Physicist sees augmented reality playing key role in hydrocarbon industry’s future
The future of the hydrocarbon industry hinges on technological advancements, and according to the futurist and environmental expert Michio Kaku, that even includes artificial intelligence and wearable tech.
During the keynote speech on the opening of the 17th edition of the Abu Dhabi International Petroleum Exhibition and Conference (Adipec) yesterday, Mr Kaku described the “future of oil and gas”.
The physicist said that the oil and gas sector would be dominated by a “seamless transfer of information”, allowing workers in the field to have immediate access to expert knowledge via smart eyewear like Google Glass.
“We are witnessing a new generation of oilfields,” Mr Kaku said. “If something breaks down in the oilfield, your contact lenses will identify it and order the new part by simply blinking.”
“The energy field also depends on expert insights, and very soon we will have intelligent wallpaper, which will be inscribed with artificial intelligence from the world’s leading experts,” Dr Kaku said.
Dubbing this “augmented reality”, the physicist said this would revolutionise the way hydrocarbons were extracted.
Advanced technology, especially enhanced oil recovery (EOR), a blanket term covering a wide range of proprietary techniques to get the most out of oil reservoirs, has been at the forefront of presentations by the big international oil companies looking to win business in Abu Dhabi.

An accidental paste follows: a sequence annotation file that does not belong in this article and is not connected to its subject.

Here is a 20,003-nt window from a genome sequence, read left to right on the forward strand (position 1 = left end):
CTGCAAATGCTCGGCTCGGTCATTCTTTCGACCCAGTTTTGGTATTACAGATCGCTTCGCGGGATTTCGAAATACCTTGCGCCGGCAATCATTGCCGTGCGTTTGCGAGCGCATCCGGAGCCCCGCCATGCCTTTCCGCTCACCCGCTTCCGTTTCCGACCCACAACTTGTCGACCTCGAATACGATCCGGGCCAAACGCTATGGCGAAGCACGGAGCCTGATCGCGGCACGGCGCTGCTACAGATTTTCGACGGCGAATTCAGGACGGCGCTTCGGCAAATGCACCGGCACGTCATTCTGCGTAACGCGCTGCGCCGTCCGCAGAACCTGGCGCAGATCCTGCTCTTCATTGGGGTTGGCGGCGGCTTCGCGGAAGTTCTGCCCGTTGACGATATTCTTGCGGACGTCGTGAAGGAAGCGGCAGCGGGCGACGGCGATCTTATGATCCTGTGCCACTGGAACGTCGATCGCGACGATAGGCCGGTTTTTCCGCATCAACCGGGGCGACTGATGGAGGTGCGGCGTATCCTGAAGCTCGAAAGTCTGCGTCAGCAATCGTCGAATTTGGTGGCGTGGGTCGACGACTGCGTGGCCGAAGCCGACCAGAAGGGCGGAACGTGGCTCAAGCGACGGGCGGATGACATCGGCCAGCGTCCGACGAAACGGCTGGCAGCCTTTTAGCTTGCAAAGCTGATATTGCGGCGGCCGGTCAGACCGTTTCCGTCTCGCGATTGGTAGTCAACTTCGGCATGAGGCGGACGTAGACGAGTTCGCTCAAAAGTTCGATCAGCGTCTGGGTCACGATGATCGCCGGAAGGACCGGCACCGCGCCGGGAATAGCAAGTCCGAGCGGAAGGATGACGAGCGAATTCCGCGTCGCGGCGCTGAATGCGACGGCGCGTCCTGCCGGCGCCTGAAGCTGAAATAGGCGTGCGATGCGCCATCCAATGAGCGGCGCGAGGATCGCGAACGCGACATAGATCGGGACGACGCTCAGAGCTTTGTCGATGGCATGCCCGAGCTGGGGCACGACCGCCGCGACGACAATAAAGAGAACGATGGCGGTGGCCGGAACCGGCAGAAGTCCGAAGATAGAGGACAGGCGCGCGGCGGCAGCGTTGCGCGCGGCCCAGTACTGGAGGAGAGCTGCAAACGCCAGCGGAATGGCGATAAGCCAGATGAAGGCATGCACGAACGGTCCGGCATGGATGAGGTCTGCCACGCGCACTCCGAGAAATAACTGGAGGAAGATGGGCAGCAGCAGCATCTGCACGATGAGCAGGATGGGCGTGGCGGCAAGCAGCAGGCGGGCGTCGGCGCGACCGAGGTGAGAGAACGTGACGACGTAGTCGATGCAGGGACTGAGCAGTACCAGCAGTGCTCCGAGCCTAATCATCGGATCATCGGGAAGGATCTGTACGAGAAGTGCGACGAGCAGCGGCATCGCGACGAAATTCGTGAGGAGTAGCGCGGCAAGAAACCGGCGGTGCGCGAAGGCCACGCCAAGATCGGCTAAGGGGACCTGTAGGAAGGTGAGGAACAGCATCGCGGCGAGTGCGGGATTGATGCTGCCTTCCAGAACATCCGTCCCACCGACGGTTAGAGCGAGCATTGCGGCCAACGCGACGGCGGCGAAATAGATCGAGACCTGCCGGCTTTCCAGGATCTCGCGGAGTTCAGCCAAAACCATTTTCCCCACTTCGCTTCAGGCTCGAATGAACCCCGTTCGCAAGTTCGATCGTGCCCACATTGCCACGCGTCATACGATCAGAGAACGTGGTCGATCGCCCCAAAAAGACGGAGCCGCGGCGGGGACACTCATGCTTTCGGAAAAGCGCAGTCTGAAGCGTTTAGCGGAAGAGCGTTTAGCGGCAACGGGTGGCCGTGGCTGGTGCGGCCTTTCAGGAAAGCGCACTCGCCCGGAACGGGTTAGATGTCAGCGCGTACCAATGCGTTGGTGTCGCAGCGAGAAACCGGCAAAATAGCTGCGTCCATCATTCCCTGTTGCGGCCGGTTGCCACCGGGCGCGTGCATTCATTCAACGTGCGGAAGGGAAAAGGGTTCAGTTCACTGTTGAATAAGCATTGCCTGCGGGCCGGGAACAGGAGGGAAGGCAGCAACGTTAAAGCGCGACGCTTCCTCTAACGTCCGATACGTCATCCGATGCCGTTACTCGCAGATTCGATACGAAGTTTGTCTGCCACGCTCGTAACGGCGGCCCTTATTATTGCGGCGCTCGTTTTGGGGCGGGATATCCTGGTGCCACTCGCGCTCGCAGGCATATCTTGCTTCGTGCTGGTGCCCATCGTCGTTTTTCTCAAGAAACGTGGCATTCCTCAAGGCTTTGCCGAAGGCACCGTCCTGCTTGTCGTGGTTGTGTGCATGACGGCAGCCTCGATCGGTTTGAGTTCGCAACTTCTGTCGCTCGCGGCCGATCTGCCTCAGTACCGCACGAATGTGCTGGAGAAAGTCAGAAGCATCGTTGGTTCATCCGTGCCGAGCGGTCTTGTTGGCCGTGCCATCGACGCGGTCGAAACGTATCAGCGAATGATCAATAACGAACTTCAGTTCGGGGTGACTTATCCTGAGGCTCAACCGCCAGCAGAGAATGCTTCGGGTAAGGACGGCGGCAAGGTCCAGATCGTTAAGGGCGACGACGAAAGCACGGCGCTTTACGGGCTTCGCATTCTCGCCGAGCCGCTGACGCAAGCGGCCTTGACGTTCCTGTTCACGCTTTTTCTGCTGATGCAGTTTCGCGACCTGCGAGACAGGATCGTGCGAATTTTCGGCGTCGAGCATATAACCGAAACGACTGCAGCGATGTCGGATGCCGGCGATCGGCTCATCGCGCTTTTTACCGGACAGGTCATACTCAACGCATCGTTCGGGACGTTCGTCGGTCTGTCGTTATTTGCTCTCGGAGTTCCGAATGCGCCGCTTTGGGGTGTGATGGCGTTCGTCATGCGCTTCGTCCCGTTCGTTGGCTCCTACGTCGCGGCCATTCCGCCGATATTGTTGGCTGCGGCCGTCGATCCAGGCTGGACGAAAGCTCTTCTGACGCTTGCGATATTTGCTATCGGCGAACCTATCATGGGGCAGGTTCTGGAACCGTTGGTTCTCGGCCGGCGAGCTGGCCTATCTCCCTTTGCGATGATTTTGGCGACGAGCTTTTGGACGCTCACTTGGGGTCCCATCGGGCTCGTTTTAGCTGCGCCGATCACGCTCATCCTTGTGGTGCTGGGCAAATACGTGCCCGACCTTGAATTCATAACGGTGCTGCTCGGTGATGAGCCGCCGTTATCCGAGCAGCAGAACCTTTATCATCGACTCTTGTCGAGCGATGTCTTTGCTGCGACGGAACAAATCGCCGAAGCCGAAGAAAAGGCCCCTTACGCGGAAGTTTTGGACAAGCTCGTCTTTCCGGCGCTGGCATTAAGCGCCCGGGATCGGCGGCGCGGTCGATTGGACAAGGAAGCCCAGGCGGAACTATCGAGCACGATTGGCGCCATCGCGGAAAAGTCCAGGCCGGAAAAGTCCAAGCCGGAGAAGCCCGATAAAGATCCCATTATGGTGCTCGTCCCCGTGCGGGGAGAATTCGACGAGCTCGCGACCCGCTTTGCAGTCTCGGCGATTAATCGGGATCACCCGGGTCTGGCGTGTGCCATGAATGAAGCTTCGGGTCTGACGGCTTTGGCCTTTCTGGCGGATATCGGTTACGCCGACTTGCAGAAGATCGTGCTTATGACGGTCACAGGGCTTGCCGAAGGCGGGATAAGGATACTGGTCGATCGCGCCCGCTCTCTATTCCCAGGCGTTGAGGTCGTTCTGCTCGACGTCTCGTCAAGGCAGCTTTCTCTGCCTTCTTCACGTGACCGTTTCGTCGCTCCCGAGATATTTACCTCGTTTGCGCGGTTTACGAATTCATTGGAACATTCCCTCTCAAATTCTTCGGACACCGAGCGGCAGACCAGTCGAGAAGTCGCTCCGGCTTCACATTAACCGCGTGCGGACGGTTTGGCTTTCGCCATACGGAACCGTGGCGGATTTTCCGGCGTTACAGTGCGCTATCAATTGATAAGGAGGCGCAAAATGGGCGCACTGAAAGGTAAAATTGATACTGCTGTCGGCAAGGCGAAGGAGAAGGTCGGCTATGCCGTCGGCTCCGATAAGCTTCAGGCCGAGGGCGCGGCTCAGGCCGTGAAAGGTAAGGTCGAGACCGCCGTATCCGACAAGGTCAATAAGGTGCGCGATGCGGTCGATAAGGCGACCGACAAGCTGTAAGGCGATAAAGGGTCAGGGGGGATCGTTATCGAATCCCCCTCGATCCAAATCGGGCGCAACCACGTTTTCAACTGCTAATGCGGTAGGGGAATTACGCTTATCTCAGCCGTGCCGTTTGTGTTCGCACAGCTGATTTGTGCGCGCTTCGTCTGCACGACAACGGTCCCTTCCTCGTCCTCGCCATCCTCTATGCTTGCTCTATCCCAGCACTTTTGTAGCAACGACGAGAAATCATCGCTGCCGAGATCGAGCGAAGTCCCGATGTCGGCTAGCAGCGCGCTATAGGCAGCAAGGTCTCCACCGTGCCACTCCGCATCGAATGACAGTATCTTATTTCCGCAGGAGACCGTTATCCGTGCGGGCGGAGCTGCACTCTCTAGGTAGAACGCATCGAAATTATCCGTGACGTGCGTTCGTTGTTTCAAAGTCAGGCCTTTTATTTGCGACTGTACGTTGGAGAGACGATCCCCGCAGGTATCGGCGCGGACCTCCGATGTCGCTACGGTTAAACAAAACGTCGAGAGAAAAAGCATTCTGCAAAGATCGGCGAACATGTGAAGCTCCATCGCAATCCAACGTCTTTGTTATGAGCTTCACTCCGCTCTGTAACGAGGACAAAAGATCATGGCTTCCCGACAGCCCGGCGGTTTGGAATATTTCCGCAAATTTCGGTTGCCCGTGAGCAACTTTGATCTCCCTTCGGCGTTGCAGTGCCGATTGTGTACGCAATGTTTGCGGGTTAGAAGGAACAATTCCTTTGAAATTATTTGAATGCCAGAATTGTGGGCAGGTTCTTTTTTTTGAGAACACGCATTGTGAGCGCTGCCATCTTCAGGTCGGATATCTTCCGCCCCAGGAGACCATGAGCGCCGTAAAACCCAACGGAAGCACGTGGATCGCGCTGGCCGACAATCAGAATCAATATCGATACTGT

Methods range from the use of carbon dioxide injection to retrieve more oil to applications for digital oilfields.
State-owned firms including Adnoc are looking to achieve recovery rates as high as 70 per cent to maximise returns on maturing fields.
The global EOR market was valued at US$38.1 billion in 2012, and is expected to reach $516.7bn by 2023.
Sultan Al Jaber, UAE Minister of State and chief executive for energy at Mubadala, said EOR was necessary for meeting the growing demands of an increasing population. “We must innovate to maximise on every body of oil and extend the life of our precious resources,” he said.
Noomane Keskes, Total’s scientific and technology adviser, said that a great deal of research was required to meet ambitious recovery rate targets.
In Abu Dhabi, Total is working with Adnoc, the Masdar Institute and the Petroleum Institute on a joint research project to explore the seismic and 4D domain. “Studying these [production] figures on a seismic scale and mapping the changes on the fields will be one of the keys to solve part of this 70 per cent recovery challenge,” Mr Keskes added. “What we are producing now is the easy oil. The real complex oil of tomorrow, this is what we have to create and innovate in terms of technology.”
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Updated: November 10, 2014 04:00 AM